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Two-Thirds of US Workers Would Continue to Work After Winning the Lottery

Recently Gallup completed their survey on whether or not people would return to the work after winning $10 Million in the lottery.  The survey has been conducted several times since 1997 and each time it is conducted the results vary widely.


The survey, conducted of just over 1,000 US residents aged 18 or older working at least part-time, shows that 68% would continue to work after they won the lottery while the other 31% would call it quits (1% were unsure).  While all those surveyed would be more likely to stay in their current job than to switch, older Americans (age 55 and up) were much more likely to stay than to switch (40% stay versus 10% switch).  Younger Americans (age 28 to 34), on the other hand, had a higher percentage who said they would be willing to switch jobs (46% stay versus 36% switch).


The data comes on the heels of the financial crisis.  Previous Gallup polls asking the same question showed a higher percentage of people were likely to quit their job after winning the lottery.  This is partially due to the aging of the population, but also has greatly to do with the fact that people now are happy to have a job.  Even with the financial cushion of $10 Million, they would want to hang on to that job security (or it might have to do with the curse of the lottery winner).


What the poll does not get into is that when someone answers that they would change jobs, they could be referring to starting their own business.  For many people one of the biggest obstacles to branching out on their own is the fact that they do not have the resources to make it happen.  With a $10 Million windfall they would be able to provide their own startup capital, and keep working in an area that they love even if it does not pay as much as they would like.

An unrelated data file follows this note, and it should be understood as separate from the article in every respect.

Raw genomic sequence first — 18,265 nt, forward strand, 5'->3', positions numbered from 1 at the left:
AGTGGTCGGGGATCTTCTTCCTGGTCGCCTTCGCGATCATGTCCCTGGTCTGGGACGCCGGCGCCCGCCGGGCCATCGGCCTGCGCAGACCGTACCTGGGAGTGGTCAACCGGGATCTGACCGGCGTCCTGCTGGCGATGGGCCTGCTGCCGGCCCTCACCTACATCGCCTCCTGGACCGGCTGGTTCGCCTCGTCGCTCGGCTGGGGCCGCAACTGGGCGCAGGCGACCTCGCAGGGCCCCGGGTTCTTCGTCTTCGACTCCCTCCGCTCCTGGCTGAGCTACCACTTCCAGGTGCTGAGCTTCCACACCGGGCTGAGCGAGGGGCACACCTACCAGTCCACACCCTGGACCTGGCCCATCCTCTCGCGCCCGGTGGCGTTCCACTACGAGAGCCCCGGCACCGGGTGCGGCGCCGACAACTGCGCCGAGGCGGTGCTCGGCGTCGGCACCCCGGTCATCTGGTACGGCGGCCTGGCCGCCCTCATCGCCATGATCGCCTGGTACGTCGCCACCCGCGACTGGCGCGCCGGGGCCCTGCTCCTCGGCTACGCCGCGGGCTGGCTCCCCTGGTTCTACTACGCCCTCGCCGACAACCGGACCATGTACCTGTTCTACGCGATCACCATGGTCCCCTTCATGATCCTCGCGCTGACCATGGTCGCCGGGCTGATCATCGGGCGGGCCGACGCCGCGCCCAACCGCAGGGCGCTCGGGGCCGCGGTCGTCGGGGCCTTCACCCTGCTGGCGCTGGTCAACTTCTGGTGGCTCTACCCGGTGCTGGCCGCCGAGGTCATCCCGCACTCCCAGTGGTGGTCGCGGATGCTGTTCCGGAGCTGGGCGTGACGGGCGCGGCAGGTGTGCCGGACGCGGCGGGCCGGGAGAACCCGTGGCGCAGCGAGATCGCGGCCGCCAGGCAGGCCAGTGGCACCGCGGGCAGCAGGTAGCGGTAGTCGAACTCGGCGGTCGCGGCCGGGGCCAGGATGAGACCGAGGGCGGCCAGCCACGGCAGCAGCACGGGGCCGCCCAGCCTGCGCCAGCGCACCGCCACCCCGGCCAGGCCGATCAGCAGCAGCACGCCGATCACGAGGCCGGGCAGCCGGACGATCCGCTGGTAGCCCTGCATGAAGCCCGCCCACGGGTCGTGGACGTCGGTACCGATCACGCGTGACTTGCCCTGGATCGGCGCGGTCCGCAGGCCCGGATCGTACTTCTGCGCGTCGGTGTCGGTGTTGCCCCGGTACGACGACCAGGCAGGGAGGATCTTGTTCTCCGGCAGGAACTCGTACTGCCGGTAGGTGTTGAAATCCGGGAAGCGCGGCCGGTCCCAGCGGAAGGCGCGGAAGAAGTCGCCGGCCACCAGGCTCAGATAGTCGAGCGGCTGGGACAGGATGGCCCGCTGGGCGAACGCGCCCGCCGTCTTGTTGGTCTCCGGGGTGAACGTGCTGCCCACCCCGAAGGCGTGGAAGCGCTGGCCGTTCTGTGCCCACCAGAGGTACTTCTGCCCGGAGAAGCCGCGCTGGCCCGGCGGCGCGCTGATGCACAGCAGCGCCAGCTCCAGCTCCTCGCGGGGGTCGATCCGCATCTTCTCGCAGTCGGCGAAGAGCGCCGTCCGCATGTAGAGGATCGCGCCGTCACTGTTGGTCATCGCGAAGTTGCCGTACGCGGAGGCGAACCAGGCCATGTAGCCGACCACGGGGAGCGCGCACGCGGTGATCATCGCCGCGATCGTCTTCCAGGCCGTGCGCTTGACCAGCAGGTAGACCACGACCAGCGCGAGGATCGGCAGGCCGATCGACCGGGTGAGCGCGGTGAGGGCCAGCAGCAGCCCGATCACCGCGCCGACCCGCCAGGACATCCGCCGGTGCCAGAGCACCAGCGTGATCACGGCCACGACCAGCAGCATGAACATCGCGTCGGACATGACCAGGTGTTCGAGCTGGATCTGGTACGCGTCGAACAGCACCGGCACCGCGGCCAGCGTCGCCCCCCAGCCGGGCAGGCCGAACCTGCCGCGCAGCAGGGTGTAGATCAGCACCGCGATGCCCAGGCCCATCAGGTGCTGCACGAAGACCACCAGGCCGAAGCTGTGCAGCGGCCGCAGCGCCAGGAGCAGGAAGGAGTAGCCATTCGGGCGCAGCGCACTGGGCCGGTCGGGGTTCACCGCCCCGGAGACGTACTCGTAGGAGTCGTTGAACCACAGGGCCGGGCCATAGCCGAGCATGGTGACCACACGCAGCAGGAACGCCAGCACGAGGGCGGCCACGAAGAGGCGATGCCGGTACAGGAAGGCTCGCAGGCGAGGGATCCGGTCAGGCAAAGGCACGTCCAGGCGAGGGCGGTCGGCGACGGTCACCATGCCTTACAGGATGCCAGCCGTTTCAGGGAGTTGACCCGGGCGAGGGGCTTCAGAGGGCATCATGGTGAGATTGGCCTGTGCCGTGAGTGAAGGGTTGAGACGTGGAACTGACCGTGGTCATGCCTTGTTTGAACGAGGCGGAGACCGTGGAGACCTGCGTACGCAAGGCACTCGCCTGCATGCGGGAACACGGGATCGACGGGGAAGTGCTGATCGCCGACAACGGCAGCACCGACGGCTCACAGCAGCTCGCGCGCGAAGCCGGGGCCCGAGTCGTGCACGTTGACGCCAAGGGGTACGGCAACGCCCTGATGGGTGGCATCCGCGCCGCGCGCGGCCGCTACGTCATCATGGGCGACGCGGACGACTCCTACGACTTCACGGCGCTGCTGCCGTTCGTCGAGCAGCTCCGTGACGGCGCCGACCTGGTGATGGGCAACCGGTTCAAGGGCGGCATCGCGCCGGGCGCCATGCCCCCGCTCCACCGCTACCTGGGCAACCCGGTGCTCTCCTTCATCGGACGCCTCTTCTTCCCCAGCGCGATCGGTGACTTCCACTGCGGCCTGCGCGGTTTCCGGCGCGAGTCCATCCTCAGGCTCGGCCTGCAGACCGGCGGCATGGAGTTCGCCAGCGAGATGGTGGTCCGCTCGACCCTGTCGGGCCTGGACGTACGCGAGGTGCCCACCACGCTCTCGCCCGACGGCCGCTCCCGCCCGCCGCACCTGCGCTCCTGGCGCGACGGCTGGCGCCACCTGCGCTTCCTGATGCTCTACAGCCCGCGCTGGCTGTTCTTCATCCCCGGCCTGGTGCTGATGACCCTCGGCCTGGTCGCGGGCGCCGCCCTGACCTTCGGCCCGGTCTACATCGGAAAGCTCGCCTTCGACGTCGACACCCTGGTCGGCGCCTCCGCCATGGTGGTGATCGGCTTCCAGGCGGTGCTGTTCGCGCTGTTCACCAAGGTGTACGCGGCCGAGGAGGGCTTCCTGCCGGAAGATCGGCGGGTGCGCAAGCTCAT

More importantly than the data is what the data actually says about people and their feelings on the economy.  Winning $10 Million (after taxes) should be more than enough to allow anyone to quit working.  Even making just 1% interest would bring in $100,000 annually.  Since many people saw their investments drop by half during the great recession, some could be concerned that they would not have enough to live on if we were to go through another financial crisis.  Others may find that their work is their identity.  Without work, they do not know who they are and do not feel as though they are contributing.  Still others may feel that they would quickly become bored if they did not have a job to keep them entertained, even if they don’t need the paycheck.


How about you?  Would you continue to work after winning the lottery, or would you do your own thing?  Personally I would probably continue to freelance in order to keep my mind sharp, but unless I came up with a business that I could start, I would not want to continue to work.  But I also have a lot of hobbies that would take up my time, and I would never get bored.